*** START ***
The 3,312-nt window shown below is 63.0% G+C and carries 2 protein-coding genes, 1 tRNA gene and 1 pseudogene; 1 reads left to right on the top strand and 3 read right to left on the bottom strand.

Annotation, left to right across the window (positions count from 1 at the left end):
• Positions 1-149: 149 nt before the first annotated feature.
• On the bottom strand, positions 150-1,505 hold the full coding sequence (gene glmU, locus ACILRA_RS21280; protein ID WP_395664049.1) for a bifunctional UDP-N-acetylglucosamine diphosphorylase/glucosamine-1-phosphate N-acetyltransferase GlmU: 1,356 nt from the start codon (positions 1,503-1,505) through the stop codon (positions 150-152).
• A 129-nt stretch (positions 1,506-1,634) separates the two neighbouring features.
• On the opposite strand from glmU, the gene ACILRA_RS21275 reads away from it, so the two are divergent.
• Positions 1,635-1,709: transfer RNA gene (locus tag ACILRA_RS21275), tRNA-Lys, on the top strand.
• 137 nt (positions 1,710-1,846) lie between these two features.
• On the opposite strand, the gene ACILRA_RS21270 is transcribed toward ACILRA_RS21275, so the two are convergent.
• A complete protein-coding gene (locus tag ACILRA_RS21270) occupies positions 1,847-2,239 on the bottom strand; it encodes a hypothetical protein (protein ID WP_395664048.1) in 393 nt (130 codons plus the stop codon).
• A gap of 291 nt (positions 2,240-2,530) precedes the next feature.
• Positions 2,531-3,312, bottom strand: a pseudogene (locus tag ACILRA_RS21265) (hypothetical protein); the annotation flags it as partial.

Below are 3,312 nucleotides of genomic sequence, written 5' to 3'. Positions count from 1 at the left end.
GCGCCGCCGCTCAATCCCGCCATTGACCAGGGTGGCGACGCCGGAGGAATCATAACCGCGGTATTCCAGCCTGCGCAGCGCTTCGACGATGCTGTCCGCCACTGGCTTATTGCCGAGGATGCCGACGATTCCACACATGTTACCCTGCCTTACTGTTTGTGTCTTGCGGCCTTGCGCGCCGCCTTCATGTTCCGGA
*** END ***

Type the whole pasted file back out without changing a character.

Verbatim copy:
The 3,312-nt window shown below is 63.0% G+C and carries 2 protein-coding genes, 1 tRNA gene and 1 pseudogene; 1 reads left to right on the top strand and 3 read right to left on the bottom strand.

Annotation, left to right across the window (positions count from 1 at the left end):
• Positions 1-149: 149 nt before the first annotated feature.
• On the bottom strand, positions 150-1,505 hold the full coding sequence (gene glmU, locus ACILRA_RS21280; protein ID WP_395664049.1) for a bifunctional UDP-N-acetylglucosamine diphosphorylase/glucosamine-1-phosphate N-acetyltransferase GlmU: 1,356 nt from the start codon (positions 1,503-1,505) through the stop codon (positions 150-152).
• A 129-nt stretch (positions 1,506-1,634) separates the two neighbouring features.
• On the opposite strand from glmU, the gene ACILRA_RS21275 reads away from it, so the two are divergent.
• Positions 1,635-1,709: transfer RNA gene (locus tag ACILRA_RS21275), tRNA-Lys, on the top strand.
• 137 nt (positions 1,710-1,846) lie between these two features.
• On the opposite strand, the gene ACILRA_RS21270 is transcribed toward ACILRA_RS21275, so the two are convergent.
• A complete protein-coding gene (locus tag ACILRA_RS21270) occupies positions 1,847-2,239 on the bottom strand; it encodes a hypothetical protein (protein ID WP_395664048.1) in 393 nt (130 codons plus the stop codon).
• A gap of 291 nt (positions 2,240-2,530) precedes the next feature.
• Positions 2,531-3,312, bottom strand: a pseudogene (locus tag ACILRA_RS21265) (hypothetical protein); the annotation flags it as partial.

Below are 3,312 nucleotides of genomic sequence, written 5' to 3'. Positions count from 1 at the left end.
GCGCCGCCGCTCAATCCCGCCATTGACCAGGGTGGCGACGCCGGAGGAATCATAACCGCGGTATTCCAGCCTGCGCAGCGCTTCGACGATGCTGTCCGCCACTGGCTTATTGCCGAGGATGCCGACGATTCCACACATGTTACCCTGCCTTACTGTTTGTGTCTTGCGGCCTTGCGCGCCGCCTTCATGTTCCGGA